December 09, 2005
Neterion, Inc., a provider of 10 Gigabit Ethernet adapters for server and storage environments, announced that its Xframe adapters were used in the network infrastructure of the High Energy Physics team led by Caltech, SLAC, Fermilab, CERN, the University of Michigan and other partners, which established a new world network speed record during the 6th Bandwidth Challenge at the recently concluded Supercomputing 2005 Conference in Seattle. Neterion has been an active member in the Bandwidth Challenge for the past several years and partnered with the same team that won the title last year.
The company provided 80 Xframe adapters for the race this year, along with pre-show and on-site support to help implement the global network, which involved applications running on multiple sites throughout the US and overseas, connected through 10 Gbps links.
The network recorded a peak throughput of 151 Gbps and an official mark of 131.6 Gbps. 470 terabytes of physics data were transported over a 24 hour period. These speeds are equivalent to downloading five full DVD movies per second, or serving 10,000 MPEG2 HDTV movies simultaneously in real time, or transmitting all of the printed content of the Library of Congress in 10 minutes.
"Considering the level of competition in the SC05 Bandwidth Challenge, to be a part of the winning team for the second year in a row is a tremendous validation of the performance and reliability of our Xframe adapters," said Leonid Grossman, Founder and Vice President of Software Engineering at Neterion. "This shows how 10 Gigabit Ethernet can enable high-speed collaboration and sharing of data on research projects and impact a wide range of scientific applications."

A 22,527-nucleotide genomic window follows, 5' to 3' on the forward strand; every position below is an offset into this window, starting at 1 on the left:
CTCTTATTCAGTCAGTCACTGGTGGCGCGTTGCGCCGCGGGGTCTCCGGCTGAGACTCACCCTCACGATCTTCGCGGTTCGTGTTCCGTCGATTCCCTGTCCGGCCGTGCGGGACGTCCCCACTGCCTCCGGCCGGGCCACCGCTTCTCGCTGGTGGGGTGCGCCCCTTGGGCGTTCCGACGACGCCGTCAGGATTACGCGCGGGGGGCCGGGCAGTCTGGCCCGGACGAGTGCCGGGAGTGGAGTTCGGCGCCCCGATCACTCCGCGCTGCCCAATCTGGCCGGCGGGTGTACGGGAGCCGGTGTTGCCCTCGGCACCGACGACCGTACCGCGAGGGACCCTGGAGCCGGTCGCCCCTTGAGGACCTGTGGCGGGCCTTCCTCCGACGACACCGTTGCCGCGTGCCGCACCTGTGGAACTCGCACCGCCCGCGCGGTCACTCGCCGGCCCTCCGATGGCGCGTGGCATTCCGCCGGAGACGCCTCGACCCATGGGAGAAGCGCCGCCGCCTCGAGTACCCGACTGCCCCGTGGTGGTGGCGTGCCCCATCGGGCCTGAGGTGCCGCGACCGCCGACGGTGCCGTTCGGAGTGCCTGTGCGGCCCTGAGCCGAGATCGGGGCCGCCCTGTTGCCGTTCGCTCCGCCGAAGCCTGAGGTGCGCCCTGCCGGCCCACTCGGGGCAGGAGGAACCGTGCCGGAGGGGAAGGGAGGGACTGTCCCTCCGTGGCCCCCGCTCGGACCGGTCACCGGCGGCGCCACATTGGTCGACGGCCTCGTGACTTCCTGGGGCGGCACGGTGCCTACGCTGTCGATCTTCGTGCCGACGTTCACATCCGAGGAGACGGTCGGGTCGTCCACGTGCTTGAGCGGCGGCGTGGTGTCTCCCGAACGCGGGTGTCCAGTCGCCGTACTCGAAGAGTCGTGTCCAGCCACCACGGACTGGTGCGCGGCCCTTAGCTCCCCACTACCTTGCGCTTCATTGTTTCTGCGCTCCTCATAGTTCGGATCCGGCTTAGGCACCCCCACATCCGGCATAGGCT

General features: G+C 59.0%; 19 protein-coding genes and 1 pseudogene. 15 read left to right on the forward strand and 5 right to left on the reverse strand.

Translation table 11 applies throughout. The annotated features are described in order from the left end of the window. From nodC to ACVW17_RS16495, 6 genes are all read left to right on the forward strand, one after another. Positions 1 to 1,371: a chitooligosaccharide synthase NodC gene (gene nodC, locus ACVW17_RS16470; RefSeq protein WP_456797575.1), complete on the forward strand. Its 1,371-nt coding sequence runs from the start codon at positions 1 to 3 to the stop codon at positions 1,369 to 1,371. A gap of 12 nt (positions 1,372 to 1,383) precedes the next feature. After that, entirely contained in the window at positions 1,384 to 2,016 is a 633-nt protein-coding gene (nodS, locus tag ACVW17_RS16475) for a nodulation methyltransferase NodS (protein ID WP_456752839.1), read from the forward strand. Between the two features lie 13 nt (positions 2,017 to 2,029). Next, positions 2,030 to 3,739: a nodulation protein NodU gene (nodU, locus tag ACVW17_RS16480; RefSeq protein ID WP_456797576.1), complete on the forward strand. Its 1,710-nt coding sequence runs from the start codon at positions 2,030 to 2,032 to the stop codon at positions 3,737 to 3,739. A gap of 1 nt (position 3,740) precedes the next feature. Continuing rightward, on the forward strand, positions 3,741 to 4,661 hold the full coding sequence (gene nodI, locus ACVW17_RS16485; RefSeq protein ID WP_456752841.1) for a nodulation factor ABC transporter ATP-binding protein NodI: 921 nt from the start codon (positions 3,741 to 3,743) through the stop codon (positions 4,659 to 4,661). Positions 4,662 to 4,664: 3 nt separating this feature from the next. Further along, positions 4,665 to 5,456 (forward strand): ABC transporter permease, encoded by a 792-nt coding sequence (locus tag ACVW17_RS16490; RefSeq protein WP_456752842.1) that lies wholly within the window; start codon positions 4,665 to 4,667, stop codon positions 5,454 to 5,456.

According to the scientists at the show, this type of network performance is vital for projects on the frontiers of research in "data intensive" fields such as particle physics, astronomy, bioinformatics, global climate modeling, geosciences, atomic fusion and neutron science.
"This demonstration allowed us to preview the globally distributed Grid system of more than 100 laboratory and university-based computing facilities that is now being developed in the US and Europe in preparation for the next generation of high energy physics experiments at CERN's Large Hadron Collider (LHC) that will begin operation in 2007," said Professor Harvey Newman of Caltech, head of the High Energy Physics team. "The analysis of this data will allow physicists at CERN to search for the Higgs particles thought to be responsible for mass in the universe, supersymmetry, and other fundamentally new phenomena bearing on the nature of matter and spacetime, in an energy range made accessible by the LHC for the first time."
While the SC05 demonstration required a major effort by the teams involved and their sponsors, in partnership with major research and education network organizations in the U.S., Europe, Latin America and Asia Pacific, it is expected that networking on this scale in support of the largest science projects (such as the LHC) will be commonplace within a few years. The team hopes this new demonstration will encourage scientists and engineers in many sectors of society to develop and plan to deploy a new generation of revolutionary Internet applications. Further detail on the record can be found on the Caltech Web site at: http://ultralight.caltech.edu/web-site/sc05.
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